Director of Online EMEA at Deckers Ltd
31 March 2009 11:40am
I have loved all these postsm and lots v helpful. On my colleagues behalf this comment came through the wordpress tool where you see all posts before we put them up.
as a general rule, we put up all comments, it was simply that this one was simply a rant in the wrong place. we would never take down a post unless it was extremely personal and rude, as in our comments policy.
So... if you vet them before the post goes up, is it worth contacting and nipping in the bud, or simply posting up there.
Personally, I would love to follow the lead of putting up there and let it self regulate, with a little bit of customer care added.
thanks for everyone's input
Principal at London Business Advisor
31 March 2009 17:08pm
Hi David and Other Interested Parties
My professional as well as personal view is that branded social platforms are entitled to draw the line somewhere as to what is and is not acceptable content.
Many critical comments and complaints become opportunities and should be published, but unreasoned rants could be excluded. Getting the correct balance of posts in any online community is never easy, but in our experience it is far better to establish firm groundrules early on - and relax them if necessary - than the alternative of standing by while a (branded) environment of which you are a custodian, sinks to an unacceptable level and then has to be resusitated (which is a lot harder and is often impossible).
Consultant at craigmclaughlan.com
31 March 2009 17:28pm
1. it's your blog, so your rules. in my experience the best forums are moderated with a *very* light touch.
2. is this an opportunity to address a genuine complaint and show him/her and others that you're listening.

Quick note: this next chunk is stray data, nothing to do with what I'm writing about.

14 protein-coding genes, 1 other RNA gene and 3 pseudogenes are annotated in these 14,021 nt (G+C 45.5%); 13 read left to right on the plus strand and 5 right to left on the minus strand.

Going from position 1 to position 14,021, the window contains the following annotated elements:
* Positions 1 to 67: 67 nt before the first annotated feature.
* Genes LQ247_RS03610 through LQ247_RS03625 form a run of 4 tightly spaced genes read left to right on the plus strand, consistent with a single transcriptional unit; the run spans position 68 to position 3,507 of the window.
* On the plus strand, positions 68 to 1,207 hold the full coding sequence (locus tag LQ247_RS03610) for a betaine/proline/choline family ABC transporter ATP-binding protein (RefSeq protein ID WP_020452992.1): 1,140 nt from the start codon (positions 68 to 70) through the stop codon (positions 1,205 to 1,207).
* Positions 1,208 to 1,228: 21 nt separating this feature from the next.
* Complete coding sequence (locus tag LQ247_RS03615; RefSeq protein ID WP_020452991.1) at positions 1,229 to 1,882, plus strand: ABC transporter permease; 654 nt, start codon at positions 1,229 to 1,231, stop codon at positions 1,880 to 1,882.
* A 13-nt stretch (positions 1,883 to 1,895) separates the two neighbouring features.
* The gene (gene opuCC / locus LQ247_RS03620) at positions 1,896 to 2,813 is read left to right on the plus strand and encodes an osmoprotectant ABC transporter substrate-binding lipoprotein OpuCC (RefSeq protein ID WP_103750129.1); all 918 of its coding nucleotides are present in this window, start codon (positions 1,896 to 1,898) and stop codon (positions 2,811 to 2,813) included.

3. if you're just going to delete his/her comment, why do you have a forum?
31 March 2009 17:31pm
woops, i've mixed blog and forum, you said wordpress, so it's a blog. in any case, my comments stand.
31 March 2009 18:26pm
in response to your points
1.we do, i believe blog posts should be run 'by exception' - i.e posts and responses should allow everything except only the worst kind
2. again I am inclined to allow it up there as I said and respond adequately.
3. disagree, hppefully not confusing things here, but the comment has never been viewed by the general public - it was there for approval. so the argument is perhaps to sometimes respond directly to that person outside that forum.however,I think that if that comment was already posted, it should definitely stay.
31 March 2009 18:36pm
David, it is best practise where a post is removed or, in your 'pre-moderated' scenario, disallowed, that the author is notified of this and encouraged to re-submit. Ideally they'll be told the reason, so they know what not to do again!
Econsultancy's State of Social Report, produced in partnership with LBi and bigmouthmedia, is the most comprehensive study of its kind around the strategies, tactics and websites companies are using to harness social media for marketing, sales, customer service and other business objectives. The research, based on a survey of more than 1,000 companies, benchmarks budgets, resourcing, measurement and barriers to success ... plus much more.
JUMP is Econsultancy's multichannel magazine in support of the multichannel event, JUMP. In this second issue of JUMP Magazine we focus on a number of areas that will help you to join up your business, including why you should be using mobile coupons, content marketing in the multichannel age, 9 steps to multichannel success, and the benefits of an integrated customer service strategy.
Free market research on digital marketing
Daily Pulse: award winning newsletter
It takes 30 seconds to register